“With New RADIANT Action!”

Many people will recognize the title of today’s blog as a quote from E.B. White’s book, Charlotte’s Web, where Templeton the rat, brings Charlotte the spider, a side panel from a box of detergent with some writing on it. The panel says; “With new Radiant action!” The animals go on to discuss what radiant means and whether the term can be applied to Wilbur the pig. Of course the makers of the detergent were only talking about getting your clothes really clean. 🙂

Let me tell you a story of my own… So, my husband had a job where he got dirty, GRIMY dirty. His coat, which is a beige-y Carhart thing, is pretty tough. It can withstand a lot of punishment while he works but it was impossible to get clean….Until (and this is not a commercial), my mother-in-law told me a story about being a young bride and trying to get some old camping sleeping bags clean. They were washed and washed and washed (insert Bugs Bunny loop), but the grime stayed. Then, a little old lady (God bless them they are a national treasure!) saw her dilemma and took pity on my mother-in-law…..pity or something….and promptly told my mother-in-law to get her (the little old lady) a Coke from the vending machine. When my mother-in-law brought it to her, she opened it and promptly poured the entire thing into the washer with the sleeping bag. The cycle ran and the sleeping bag came out and went into the dryer and lo and behold it was clean!

Now, I am certainly a smart Alec and naturally skeptical about washing anything with a soda; but I also love my husband and didn’t want him to have a gross ruined jacket that wasn’t good for anything BUT nasty, grimy work. So, I gave the whole washing-the-coat-with-a-soda-added-to-the-regular-wash-cycle-along-with-the-detergent thing (deep breath) a try. Mind you, I wasn’t planning on holding my breath, ironically, or anything else cliched by overuse which is remotely similar to holding my breath. The coat was seriously dirty.

The whole situation reminded me of C.S. Lewis’ Voyage of the Dawn Treader, and I’m talking about the book here, not the movie. The boy Eustace is desperately trying to be free of his enchanted dragon flesh, as well as be relieved of a rather painful arm ring which doesn’t fit him now that he has become an enormous dragon. He finds a delightful pool in the forest and thinks it would be a wonderful relief to be able to get into the water. A fearful and glorious Lion appears at the water’s edge and tells him he must first be rid of his dragon flesh before he can enter the water. Eustace tries and tries, but no matter how he scratches at it, all he manages to do it to shed a couple layers of dragon skin, like a snake. At the end of all his efforts, he remains a gnarled, lonely, and wretched dragon. This is when the Lion steps in, strips off his enchantment rather dramatically, lobs him into the pool, and Eustace the boy is once again whole and clean and better than ever he was in all his life.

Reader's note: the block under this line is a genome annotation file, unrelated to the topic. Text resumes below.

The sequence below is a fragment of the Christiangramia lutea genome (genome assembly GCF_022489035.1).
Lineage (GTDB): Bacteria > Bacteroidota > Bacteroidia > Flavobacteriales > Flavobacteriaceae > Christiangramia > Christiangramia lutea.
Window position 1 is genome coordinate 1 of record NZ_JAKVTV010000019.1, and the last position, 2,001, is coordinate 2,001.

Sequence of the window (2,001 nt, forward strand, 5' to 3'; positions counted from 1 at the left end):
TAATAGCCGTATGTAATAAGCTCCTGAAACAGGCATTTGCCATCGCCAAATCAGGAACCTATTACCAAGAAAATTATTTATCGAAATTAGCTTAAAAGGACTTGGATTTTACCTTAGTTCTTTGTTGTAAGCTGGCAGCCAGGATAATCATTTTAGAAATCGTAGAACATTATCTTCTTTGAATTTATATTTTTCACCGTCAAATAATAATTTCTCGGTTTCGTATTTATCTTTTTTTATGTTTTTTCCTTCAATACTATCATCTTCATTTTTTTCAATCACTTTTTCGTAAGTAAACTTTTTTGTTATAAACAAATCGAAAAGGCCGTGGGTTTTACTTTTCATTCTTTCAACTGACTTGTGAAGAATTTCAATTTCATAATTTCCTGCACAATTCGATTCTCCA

This scene in the book is a perfect picture of the story of Redemption. I know it’s not popular to talk about sin as sin. We like to rename it and call it our “shortcoming” or our “bad habit” or our “struggle” or our “weakness”. But as many of us have already realized, we are gnarled, lonely and wretched. We aren’t just quirky, we are deformed and fetid; and as far as we ourselves are concerned, there is no remedy. Then the Lion appears in our life, and if we allow Him to, He transforms us utterly and our life is never the same.

Psalm 34: 4-5 “I sought the LORD, and he answered me; he delivered me from all my fears. Those who look to him are radiant; their faces are never covered with shame.”

Still wondering whether or not that silly soda actually worked to clean that nasty jacket? It did. 🙂


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